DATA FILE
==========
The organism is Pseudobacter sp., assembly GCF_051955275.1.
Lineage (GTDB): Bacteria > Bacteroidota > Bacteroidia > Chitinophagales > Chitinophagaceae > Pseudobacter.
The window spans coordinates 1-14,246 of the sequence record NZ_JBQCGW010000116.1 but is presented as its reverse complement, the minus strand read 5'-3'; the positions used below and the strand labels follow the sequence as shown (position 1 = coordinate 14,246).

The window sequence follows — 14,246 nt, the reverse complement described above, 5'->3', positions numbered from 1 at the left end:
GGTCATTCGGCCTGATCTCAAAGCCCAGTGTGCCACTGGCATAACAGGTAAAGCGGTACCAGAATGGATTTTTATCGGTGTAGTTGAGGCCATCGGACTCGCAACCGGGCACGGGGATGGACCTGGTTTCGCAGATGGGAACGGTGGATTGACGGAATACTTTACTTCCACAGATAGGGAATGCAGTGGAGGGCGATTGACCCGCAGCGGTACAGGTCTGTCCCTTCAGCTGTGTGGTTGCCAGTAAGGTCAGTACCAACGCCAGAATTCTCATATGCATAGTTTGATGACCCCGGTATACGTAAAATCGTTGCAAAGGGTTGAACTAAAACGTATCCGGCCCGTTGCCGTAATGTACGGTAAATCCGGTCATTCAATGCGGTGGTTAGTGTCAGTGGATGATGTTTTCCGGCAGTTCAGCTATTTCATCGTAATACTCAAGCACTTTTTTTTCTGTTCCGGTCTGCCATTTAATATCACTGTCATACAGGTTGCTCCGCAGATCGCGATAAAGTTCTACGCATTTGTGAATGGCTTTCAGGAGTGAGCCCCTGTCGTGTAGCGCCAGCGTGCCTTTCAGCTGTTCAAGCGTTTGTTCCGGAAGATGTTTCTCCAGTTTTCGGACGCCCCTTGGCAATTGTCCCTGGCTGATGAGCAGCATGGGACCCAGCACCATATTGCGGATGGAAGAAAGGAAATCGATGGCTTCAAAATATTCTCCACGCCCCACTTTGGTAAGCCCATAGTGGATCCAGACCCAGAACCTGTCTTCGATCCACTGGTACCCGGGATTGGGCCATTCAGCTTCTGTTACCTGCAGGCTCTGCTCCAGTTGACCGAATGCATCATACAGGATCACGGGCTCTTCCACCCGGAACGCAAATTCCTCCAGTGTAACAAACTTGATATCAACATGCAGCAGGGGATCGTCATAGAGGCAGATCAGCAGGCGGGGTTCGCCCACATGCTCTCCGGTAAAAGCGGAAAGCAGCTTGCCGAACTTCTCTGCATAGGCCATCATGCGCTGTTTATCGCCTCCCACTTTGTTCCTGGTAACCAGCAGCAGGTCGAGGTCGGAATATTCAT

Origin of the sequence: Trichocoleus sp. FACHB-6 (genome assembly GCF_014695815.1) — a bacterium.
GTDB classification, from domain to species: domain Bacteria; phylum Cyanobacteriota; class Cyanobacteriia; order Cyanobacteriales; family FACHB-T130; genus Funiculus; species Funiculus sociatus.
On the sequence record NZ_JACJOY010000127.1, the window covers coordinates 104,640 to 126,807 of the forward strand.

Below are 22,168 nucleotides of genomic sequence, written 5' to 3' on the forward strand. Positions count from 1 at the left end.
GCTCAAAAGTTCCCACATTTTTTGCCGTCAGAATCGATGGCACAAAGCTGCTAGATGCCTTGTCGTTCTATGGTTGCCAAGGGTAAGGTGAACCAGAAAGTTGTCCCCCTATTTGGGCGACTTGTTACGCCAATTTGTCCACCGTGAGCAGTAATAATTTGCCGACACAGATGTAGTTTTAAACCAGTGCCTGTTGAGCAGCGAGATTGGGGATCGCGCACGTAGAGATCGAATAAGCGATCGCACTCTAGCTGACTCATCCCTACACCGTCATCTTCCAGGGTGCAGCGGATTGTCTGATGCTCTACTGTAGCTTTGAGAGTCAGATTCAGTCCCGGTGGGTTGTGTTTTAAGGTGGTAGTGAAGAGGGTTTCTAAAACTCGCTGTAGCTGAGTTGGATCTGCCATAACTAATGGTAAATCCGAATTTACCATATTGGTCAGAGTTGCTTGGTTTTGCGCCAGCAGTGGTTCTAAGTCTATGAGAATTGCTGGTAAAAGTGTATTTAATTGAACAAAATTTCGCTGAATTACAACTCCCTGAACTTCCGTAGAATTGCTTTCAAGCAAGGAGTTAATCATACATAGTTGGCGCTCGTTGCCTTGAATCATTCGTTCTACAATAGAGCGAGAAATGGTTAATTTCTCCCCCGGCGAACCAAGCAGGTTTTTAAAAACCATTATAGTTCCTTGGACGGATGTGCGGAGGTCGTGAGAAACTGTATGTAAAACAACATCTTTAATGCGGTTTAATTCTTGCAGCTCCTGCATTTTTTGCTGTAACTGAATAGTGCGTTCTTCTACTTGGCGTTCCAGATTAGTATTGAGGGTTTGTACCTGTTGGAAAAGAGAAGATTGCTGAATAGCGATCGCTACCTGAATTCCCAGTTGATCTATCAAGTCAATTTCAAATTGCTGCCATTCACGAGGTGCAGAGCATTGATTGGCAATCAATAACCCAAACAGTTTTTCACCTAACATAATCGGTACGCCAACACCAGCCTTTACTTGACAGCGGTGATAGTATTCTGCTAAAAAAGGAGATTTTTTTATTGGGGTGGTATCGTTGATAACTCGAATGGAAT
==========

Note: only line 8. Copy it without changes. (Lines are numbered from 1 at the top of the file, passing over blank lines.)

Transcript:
On the sequence record NZ_JACJOY010000127.1, the window covers coordinates 104,640 to 126,807 of the forward strand.